American Muslims are identified as a “blended identity” in the 12th edition of Racial and Ethnic Groups. The same text defines blended identities as “the self-image and worldview that is a combination of religious faith, cultural background based on nationality, and the status of being a resident of the United States.” A key message that must be made clear to non-Muslims is that Islam is not incompatible with the positive aspects of American culture, the virtues that we all want to preserve. In fact that Islam encourages these same values.

We give a lot of lip service to the value of our community’s diversity; however it is painfully obvious that we are not a race or even one ethnic group. The tie that binds us is faith, not ethnicity. Culture however is a larger concept. We can and we are creating and defining American Muslim cultures. A key to understanding if the term Islamophobia is a good term that our community should embrace or not is in examining if its usage is consistent with Islamic values and the type of culture that we wish to craft for our next generations.


Using this tactic often sweeps entire groups of our neighbors and countrymen under the label of bigotry. Whether a specific incident may be accurate or not does not matter. Calling an entire demographic a derogatory term normally intensifies opposition and acts as a lightning rod that rallies people. Why encourage people who may have been on the sidelines of our issues to join with those that they are already close to or whom they already identify with by making them feel like their ethnicity, their values and their beliefs are being broad-brushed by Muslims?

This is the mirror image of the sweeping indictment style of treatment that we oppose when it is used on our community. This is a race-card tactic and it is seen as extortion. (Extortion as defined as obtaining from a person by force, intimidation, or undue or illegal power.) We must confront hate and injustice, however confrontation alone does not bring people together.

Furthermore without a massive sense of collective guilt, that is acknowledged by the vast majority of the society — like the tragedies of the Holocaust or a vivid awareness of our nation’s history of slavery — it becomes clear American Muslims are at a severe disadvantage in using these types of techniques.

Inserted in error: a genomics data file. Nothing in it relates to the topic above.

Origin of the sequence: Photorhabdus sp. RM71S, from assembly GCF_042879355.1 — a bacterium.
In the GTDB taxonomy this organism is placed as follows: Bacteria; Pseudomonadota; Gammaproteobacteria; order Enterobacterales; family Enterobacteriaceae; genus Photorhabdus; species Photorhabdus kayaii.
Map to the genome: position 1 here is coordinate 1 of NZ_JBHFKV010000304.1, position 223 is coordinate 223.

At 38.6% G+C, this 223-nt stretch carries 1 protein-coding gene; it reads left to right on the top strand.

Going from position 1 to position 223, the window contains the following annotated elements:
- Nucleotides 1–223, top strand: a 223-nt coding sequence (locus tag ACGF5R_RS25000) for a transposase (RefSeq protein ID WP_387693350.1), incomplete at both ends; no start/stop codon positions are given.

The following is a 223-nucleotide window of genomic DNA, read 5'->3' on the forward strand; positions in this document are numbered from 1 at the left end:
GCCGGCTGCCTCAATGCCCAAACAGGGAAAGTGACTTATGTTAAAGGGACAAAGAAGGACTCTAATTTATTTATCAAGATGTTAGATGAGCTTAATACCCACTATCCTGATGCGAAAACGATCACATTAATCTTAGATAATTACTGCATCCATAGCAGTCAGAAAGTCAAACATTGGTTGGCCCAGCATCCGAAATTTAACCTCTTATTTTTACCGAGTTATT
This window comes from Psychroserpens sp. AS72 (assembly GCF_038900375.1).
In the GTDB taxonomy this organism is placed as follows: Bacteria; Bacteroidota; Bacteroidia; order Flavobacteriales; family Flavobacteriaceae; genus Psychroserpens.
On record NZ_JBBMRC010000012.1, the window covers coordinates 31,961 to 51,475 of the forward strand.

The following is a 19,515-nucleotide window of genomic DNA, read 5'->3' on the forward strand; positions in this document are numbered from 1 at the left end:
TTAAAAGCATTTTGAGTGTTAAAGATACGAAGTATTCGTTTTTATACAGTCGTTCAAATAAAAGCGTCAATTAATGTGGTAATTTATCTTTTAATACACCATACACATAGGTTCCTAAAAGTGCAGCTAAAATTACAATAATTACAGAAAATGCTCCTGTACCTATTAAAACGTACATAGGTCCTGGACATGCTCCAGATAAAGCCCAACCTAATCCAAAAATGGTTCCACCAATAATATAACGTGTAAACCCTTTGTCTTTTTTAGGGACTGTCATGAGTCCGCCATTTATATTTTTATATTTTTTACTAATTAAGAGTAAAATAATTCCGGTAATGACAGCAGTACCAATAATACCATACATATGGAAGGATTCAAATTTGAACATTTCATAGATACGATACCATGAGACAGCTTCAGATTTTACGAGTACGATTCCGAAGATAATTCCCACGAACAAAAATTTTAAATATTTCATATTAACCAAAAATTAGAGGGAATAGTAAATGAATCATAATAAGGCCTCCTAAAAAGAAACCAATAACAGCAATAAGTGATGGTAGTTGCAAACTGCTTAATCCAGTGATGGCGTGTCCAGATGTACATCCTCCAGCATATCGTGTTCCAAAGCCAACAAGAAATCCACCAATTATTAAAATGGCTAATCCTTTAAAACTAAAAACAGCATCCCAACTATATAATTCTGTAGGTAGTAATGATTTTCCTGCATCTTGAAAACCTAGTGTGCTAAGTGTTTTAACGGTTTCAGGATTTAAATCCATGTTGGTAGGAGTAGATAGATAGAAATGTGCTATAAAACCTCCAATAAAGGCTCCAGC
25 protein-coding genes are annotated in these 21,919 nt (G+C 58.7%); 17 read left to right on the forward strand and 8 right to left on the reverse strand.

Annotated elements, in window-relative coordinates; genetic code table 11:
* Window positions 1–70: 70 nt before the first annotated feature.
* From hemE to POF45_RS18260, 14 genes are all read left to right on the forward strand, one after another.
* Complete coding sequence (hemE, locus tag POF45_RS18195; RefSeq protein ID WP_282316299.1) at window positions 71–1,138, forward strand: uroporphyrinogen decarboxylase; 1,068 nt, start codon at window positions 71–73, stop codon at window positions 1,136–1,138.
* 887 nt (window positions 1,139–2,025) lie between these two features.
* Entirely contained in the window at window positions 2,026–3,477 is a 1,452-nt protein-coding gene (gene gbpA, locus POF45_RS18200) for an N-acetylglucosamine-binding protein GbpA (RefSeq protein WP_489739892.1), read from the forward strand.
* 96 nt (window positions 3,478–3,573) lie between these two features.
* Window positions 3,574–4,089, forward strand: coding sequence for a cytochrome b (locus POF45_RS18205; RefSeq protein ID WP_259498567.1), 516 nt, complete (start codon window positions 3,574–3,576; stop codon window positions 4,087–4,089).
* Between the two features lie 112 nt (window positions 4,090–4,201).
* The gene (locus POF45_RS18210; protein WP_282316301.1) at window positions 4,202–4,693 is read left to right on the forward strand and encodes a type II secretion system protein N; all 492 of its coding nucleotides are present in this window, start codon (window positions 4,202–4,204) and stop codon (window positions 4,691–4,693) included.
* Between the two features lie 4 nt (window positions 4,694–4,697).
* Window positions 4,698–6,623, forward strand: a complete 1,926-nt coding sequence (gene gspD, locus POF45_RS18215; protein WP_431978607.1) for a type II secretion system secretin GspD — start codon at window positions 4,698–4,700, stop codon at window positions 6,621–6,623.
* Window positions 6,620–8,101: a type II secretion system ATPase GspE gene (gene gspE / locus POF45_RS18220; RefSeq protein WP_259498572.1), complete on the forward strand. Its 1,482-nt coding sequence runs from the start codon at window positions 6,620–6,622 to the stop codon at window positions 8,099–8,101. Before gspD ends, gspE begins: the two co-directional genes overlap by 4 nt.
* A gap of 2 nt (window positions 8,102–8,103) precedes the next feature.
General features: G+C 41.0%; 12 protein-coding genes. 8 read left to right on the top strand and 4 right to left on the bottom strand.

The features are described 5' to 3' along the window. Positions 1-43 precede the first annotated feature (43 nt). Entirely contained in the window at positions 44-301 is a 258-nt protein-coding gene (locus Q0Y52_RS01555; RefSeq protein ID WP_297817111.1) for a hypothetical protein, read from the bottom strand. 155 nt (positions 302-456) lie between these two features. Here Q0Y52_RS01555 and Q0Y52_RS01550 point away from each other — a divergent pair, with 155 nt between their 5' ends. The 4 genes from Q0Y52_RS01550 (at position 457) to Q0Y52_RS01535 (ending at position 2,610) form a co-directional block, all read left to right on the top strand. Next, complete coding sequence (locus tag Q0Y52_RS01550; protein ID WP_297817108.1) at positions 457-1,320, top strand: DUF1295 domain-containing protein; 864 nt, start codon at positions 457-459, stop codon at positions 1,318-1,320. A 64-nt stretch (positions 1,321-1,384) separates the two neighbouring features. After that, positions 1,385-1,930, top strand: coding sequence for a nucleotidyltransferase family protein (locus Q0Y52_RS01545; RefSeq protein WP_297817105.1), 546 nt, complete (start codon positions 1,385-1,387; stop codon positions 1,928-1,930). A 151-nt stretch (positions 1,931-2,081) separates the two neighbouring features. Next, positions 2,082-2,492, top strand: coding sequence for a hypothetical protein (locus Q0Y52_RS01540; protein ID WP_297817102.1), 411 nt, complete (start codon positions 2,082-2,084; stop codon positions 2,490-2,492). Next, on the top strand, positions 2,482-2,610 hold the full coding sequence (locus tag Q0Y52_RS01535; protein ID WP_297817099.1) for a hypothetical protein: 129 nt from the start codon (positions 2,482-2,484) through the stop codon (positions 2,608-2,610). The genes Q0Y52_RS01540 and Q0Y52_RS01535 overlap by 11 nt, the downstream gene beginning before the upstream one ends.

Point 1:

Contrast what most Americans know about Islam and Muslims with that of what we know about other minority communities.

It is clear that many non-Muslim Americans know very little about us. Even more of our neighbors know much less about how our nation’s policies effect our brothers and sisters in Islam from the ancestral homelands that many of you may have a connection to. It is also true that many anti-Muslim activists KNOW these and other issues and/or are just bottom feeders whose careers depend on purposefully misguiding our fellow citizens toward fear and contempt for our communities. They key is to find ways to discredit those individuals while not to rallying more support for them.

Point 2:

Muslims make up less than 2% of the U.S. population.

We simply can’t on our own rally enough people for an effective confrontation against fear based xenophobia; especially with a concurrently active terrorist threat.

Combine the need for education and the lack of exposure to Muslims and it should be very clear that fear is a easy outcome to manufacture and sustain. What we may not have also realized is that how we are responding to this fear may actually reinforce it.


Anti-Semitism for example linguistically means against Semites. NOTE: as used by our society the term is focused on a grouping of people and on a religion.

Anti-Semitic works because at its core it is about humans (true it used with reference to Jewish religion, culture and ethnicity but not at the expense of losing focus on the people).

The labels racist or bigot work similarly because they are also focused on members of a human grouping.


Our community needs to use terms that humanize Muslims. We need to embrace more sophisticated methods of communication that will separate bigoted leadership from the masses. Our efforts and tactics should include education, outreach, de-escalation of tensions and relationship building. We certainly do not need more or deeper confrontation.

What I am asserting is that Islamophobia is already defined in the public mind as a lame version of “racist” or “anti-Semite.”

The shock value of the term as an undesirable label is now lost.

Many opinion leaders view it as a technique to dodge criticism or issues that they are concerned about and believe are valid concerns.

In other words the term is ineffective and politicized.

The civil rights movements, Jewish activism and other minority groups’ successes have a lot to teach us. However as American Muslims with all our unique attributes including; our multicultural, multi-ethnic population along with our various internal religious groupings, it is evident that we need custom tailored approaches. To refine these approaches we have to focus on listening to others. We need to spend time getting to know non-Muslims, dissipating hate, discrediting at a substantive level the misinformation about us and allowing non-Muslims to easily recognize fear-mongering.